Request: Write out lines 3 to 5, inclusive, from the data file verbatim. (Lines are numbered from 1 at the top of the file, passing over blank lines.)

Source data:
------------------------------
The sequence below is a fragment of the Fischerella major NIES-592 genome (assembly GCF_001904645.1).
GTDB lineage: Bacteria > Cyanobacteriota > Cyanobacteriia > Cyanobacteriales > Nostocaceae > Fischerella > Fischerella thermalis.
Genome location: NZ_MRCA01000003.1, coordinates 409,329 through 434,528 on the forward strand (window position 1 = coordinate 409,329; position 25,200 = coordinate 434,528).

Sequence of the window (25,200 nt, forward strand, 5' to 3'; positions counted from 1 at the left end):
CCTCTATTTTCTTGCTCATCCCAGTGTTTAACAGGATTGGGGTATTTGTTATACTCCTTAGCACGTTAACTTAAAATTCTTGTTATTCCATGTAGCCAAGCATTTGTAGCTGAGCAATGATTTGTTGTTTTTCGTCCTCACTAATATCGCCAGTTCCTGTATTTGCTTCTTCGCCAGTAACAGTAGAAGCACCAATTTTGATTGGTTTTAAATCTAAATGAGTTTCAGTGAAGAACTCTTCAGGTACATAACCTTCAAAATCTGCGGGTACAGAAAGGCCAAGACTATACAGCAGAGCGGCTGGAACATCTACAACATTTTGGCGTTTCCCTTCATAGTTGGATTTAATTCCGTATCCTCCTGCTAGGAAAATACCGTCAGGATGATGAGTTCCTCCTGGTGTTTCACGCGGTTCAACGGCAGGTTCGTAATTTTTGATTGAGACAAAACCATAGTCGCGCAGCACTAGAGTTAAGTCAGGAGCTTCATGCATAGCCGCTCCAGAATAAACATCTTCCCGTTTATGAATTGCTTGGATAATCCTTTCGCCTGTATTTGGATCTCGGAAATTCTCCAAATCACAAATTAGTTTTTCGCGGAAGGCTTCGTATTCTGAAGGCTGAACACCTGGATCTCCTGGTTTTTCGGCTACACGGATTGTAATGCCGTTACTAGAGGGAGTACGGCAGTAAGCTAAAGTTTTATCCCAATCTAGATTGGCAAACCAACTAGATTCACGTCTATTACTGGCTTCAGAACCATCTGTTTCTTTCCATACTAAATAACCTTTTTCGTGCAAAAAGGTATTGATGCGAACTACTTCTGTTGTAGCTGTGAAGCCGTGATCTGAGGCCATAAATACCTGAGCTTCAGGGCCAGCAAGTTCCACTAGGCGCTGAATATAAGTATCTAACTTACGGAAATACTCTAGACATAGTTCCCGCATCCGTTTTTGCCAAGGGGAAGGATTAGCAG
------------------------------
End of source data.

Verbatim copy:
Genome location: NZ_MRCA01000003.1, coordinates 409,329 through 434,528 on the forward strand (window position 1 = coordinate 409,329; position 25,200 = coordinate 434,528).

Sequence of the window (25,200 nt, forward strand, 5' to 3'; positions counted from 1 at the left end):
CCTCTATTTTCTTGCTCATCCCAGTGTTTAACAGGATTGGGGTATTTGTTATACTCCTTAGCACGTTAACTTAAAATTCTTGTTATTCCATGTAGCCAAGCATTTGTAGCTGAGCAATGATTTGTTGTTTTTCGTCCTCACTAATATCGCCAGTTCCTGTATTTGCTTCTTCGCCAGTAACAGTAGAAGCACCAATTTTGATTGGTTTTAAATCTAAATGAGTTTCAGTGAAGAACTCTTCAGGTACATAACCTTCAAAATCTGCGGGTACAGAAAGGCCAAGACTATACAGCAGAGCGGCTGGAACATCTACAACATTTTGGCGTTTCCCTTCATAGTTGGATTTAATTCCGTATCCTCCTGCTAGGAAAATACCGTCAGGATGATGAGTTCCTCCTGGTGTTTCACGCGGTTCAACGGCAGGTTCGTAATTTTTGATTGAGACAAAACCATAGTCGCGCAGCACTAGAGTTAAGTCAGGAGCTTCATGCATAGCCGCTCCAGAATAAACATCTTCCCGTTTATGAATTGCTTGGATAATCCTTTCGCCTGTATTTGGATCTCGGAAATTCTCCAAATCACAAATTAGTTTTTCGCGGAAGGCTTCGTATTCTGAAGGCTGAACACCTGGATCTCCTGGTTTTTCGGCTACACGGATTGTAATGCCGTTACTAGAGGGAGTACGGCAGTAAGCTAAAGTTTTATCCCAATCTAGATTGGCAAACCAACTAGATTCACGTCTATTACTGGCTTCAGAACCATCTGTTTCTTTCCATACTAAATAACCTTTTTCGTGCAAAAAGGTATTGATGCGAACTACTTCTGTTGTAGCTGTGAAGCCGTGATCTGAGGCCATAAATACCTGAGCTTCAGGGCCAGCAAGTTCCACTAGGCGCTGAATATAAGTATCTAACTTACGGAAATACTCTAGACATAGTTCCCGCATCCGTTTTTGCCAAGGGGAAGGATTAGCAG